Five Whales Beached on Utila

November 1st, 2008
by Thomas Tomczyk


The five pilot whale cadavers at Utila's Airport Beach. (Photo: Alan Greensgill)

The five pilot whale cadavers at Utila's Airport Beach. (Photo: Alan Greensgill)

Five adult Short Finned Pilot whales washed out on the island’s New Airport beach and were found by locals on October 6. All cadavers, four female and one male, were facing towards the sea. Large chunks of what appeared to be regurgitated squid were on the beach around them. The biggest mammal, a 4.7 meter long male, showed signs of what could be sickness or injury. His body was filled with white lesions, possibly a skin infection, virus or disease.

Scientists and volunteers from the Utila Center for Marine Ecology took pictures of the whale which have since been sent off to some of the leading marine mammal pathologists in Europe in hopes of identifying the cause of death.

Other members of the local conservation community were also working to identify possible reasons for the stranding. DNA and blubber samples were taken by staff from the Utila Whale Shark Research Project which will be tested later this month in the US. Staff from the Iguana Station, the Whale Shark Oceanic Research Center and the Environmental Office of the Municipality attempted to complete a necropsy to identify if there had been any plausible cause of death visible from the stomach contents. They have also been working hard to ensure that the skeletons will be preserved for educational purposes.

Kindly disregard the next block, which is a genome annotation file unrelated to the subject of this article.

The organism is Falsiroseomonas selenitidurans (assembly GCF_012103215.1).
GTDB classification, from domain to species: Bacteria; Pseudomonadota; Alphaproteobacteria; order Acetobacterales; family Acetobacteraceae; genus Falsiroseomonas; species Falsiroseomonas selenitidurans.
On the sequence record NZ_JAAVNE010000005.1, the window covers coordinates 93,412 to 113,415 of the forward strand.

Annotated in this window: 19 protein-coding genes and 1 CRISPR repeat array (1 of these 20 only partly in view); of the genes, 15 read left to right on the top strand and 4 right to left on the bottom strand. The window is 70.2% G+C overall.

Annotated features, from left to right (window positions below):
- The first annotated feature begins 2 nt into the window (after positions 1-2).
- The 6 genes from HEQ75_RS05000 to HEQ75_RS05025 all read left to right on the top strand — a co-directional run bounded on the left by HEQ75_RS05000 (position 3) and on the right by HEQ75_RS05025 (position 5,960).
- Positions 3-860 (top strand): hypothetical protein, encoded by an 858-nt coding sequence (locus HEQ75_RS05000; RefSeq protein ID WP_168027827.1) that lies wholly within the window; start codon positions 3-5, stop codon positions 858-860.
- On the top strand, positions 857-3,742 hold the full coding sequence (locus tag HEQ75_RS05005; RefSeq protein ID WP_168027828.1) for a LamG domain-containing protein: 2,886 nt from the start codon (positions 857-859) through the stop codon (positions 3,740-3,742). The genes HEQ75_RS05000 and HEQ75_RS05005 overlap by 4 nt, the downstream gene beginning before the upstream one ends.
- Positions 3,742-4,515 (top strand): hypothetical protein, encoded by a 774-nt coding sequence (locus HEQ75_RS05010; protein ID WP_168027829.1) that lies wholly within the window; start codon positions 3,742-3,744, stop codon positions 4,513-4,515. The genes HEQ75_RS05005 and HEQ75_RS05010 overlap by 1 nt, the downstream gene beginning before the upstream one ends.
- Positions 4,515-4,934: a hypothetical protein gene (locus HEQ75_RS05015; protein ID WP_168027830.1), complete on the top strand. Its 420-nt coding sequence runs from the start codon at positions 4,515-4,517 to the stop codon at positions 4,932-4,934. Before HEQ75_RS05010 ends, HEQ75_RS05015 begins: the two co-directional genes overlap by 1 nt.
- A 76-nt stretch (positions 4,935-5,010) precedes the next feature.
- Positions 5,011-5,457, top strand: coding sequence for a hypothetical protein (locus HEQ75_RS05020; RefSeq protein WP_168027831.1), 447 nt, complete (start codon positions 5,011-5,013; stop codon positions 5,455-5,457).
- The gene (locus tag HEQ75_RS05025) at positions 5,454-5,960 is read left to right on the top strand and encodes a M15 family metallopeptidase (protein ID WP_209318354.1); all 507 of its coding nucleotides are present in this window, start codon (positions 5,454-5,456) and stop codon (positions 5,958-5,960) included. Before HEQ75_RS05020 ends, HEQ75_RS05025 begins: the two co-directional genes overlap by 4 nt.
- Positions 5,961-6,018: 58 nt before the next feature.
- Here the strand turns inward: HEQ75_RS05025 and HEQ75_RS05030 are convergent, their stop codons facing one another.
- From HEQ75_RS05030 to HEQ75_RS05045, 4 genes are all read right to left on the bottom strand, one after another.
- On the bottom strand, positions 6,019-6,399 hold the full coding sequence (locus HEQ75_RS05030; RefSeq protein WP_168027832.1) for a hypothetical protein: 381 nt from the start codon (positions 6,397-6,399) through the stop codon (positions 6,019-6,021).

Three of the carcasses have been buried for as long as six months, to be later brought out and reassembled for Natural History Museum in Tegucigalpa. Another two were towed out to sea where the carcasses became loose and drifted off. The other one was sunk near a Haliburton wreck dive site. “The whale was originally weighted down with cinder blocks, but would not sink because of all of the expanded gases in it. Shots were fired into it in an attempt to release the gases and help it to sink, but it took three days before it fell to the bottom,” wrote Heather Graham, of Utila Centre for Marine Ecology.

One other theory about the reason for the stranding is that an earthquake which occurred north of Utila on September 28 may have disoriented or otherwise hurt the whales. “I am now 100% certain that ambient pressure changes in the water above the epicenter of certain undersea earthquakes cause disabling barotrauma in these deep divers,” wrote Dave Williams, a whale expert who suspects that small air sacs surrounding the inner ears of the fish were ruptured, disabling their biosonar. Williams suspects that the rest of the pod is still moving with currents towards the Gulf of Mexico and other members of the pod may strand within the next few weeks. DNA samples taken of the five members could help in verifying that theory. [/private]

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